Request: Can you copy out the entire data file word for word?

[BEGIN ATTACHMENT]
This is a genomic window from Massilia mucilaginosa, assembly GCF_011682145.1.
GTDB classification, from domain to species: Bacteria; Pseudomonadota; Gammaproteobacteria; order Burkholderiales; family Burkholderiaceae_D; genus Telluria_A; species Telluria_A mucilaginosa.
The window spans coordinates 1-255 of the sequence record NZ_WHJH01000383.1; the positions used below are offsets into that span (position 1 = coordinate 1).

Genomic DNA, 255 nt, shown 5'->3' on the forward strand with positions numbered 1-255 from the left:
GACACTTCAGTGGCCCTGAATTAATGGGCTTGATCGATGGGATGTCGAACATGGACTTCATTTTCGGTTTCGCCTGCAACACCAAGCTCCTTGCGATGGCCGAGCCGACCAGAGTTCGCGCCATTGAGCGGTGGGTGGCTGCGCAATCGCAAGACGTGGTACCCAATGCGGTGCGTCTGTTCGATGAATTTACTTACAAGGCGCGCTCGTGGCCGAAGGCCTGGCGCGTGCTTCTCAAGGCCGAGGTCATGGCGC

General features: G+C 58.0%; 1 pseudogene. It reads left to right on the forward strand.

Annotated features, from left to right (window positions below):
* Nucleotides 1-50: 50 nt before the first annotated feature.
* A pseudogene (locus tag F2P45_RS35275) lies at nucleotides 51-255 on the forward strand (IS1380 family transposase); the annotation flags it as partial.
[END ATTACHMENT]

This is a genomic window from Massilia mucilaginosa, assembly GCF_011682145.1.
GTDB classification, from domain to species: Bacteria; Pseudomonadota; Gammaproteobacteria; order Burkholderiales; family Burkholderiaceae_D; genus Telluria_A; species Telluria_A mucilaginosa.
The window spans coordinates 1-255 of the sequence record NZ_WHJH01000383.1; the positions used below are offsets into that span (position 1 = coordinate 1).

Genomic DNA, 255 nt, shown 5'->3' on the forward strand with positions numbered 1-255 from the left:
GACACTTCAGTGGCCCTGAATTAATGGGCTTGATCGATGGGATGTCGAACATGGACTTCATTTTCGGTTTCGCCTGCAACACCAAGCTCCTTGCGATGGCCGAGCCGACCAGAGTTCGCGCCATTGAGCGGTGGGTGGCTGCGCAATCGCAAGACGTGGTACCCAATGCGGTGCGTCTGTTCGATGAATTTACTTACAAGGCGCGCTCGTGGCCGAAGGCCTGGCGCGTGCTTCTCAAGGCCGAGGTCATGGCGC

General features: G+C 58.0%; 1 pseudogene. It reads left to right on the forward strand.

Annotated features, from left to right (window positions below):
* Nucleotides 1-50: 50 nt before the first annotated feature.
* A pseudogene (locus tag F2P45_RS35275) lies at nucleotides 51-255 on the forward strand (IS1380 family transposase); the annotation flags it as partial.